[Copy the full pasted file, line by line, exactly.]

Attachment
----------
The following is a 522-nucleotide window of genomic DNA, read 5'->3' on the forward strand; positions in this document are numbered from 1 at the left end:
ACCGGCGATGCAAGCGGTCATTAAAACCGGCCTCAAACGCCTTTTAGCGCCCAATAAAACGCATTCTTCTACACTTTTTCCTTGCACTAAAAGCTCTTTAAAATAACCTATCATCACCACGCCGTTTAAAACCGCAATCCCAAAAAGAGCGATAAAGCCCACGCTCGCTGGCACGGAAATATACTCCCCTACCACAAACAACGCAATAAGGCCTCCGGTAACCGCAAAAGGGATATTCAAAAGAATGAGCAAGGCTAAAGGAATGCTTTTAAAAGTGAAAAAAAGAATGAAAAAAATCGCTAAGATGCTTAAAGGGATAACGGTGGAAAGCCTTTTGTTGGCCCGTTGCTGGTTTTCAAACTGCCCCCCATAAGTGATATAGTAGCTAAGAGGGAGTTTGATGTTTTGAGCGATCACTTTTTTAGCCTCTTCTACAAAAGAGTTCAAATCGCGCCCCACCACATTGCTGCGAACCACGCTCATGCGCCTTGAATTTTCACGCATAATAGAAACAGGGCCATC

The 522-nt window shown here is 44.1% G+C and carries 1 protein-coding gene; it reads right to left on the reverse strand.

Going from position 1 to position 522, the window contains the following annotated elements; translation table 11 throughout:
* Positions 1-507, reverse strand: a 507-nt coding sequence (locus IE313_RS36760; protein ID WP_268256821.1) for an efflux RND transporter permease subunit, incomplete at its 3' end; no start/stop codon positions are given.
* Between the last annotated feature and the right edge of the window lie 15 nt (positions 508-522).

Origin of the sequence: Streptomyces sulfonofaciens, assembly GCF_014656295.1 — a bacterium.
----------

The following is a 522-nucleotide window of genomic DNA, read 5'->3' on the forward strand; positions in this document are numbered from 1 at the left end:
ACCGGCGATGCAAGCGGTCATTAAAACCGGCCTCAAACGCCTTTTAGCGCCCAATAAAACGCATTCTTCTACACTTTTTCCTTGCACTAAAAGCTCTTTAAAATAACCTATCATCACCACGCCGTTTAAAACCGCAATCCCAAAAAGAGCGATAAAGCCCACGCTCGCTGGCACGGAAATATACTCCCCTACCACAAACAACGCAATAAGGCCTCCGGTAACCGCAAAAGGGATATTCAAAAGAATGAGCAAGGCTAAAGGAATGCTTTTAAAAGTGAAAAAAAGAATGAAAAAAATCGCTAAGATGCTTAAAGGGATAACGGTGGAAAGCCTTTTGTTGGCCCGTTGCTGGTTTTCAAACTGCCCCCCATAAGTGATATAGTAGCTAAGAGGGAGTTTGATGTTTTGAGCGATCACTTTTTTAGCCTCTTCTACAAAAGAGTTCAAATCGCGCCCCACCACATTGCTGCGAACCACGCTCATGCGCCTTGAATTTTCACGCATAATAGAAACAGGGCCATC

The 522-nt window shown here is 44.1% G+C and carries 1 protein-coding gene; it reads right to left on the reverse strand.

Going from position 1 to position 522, the window contains the following annotated elements; translation table 11 throughout:
* Positions 1-507, reverse strand: a 507-nt coding sequence (locus IE313_RS36760; protein ID WP_268256821.1) for an efflux RND transporter permease subunit, incomplete at its 3' end; no start/stop codon positions are given.
* Between the last annotated feature and the right edge of the window lie 15 nt (positions 508-522).

Origin of the sequence: Streptomyces sulfonofaciens, assembly GCF_014656295.1 — a bacterium.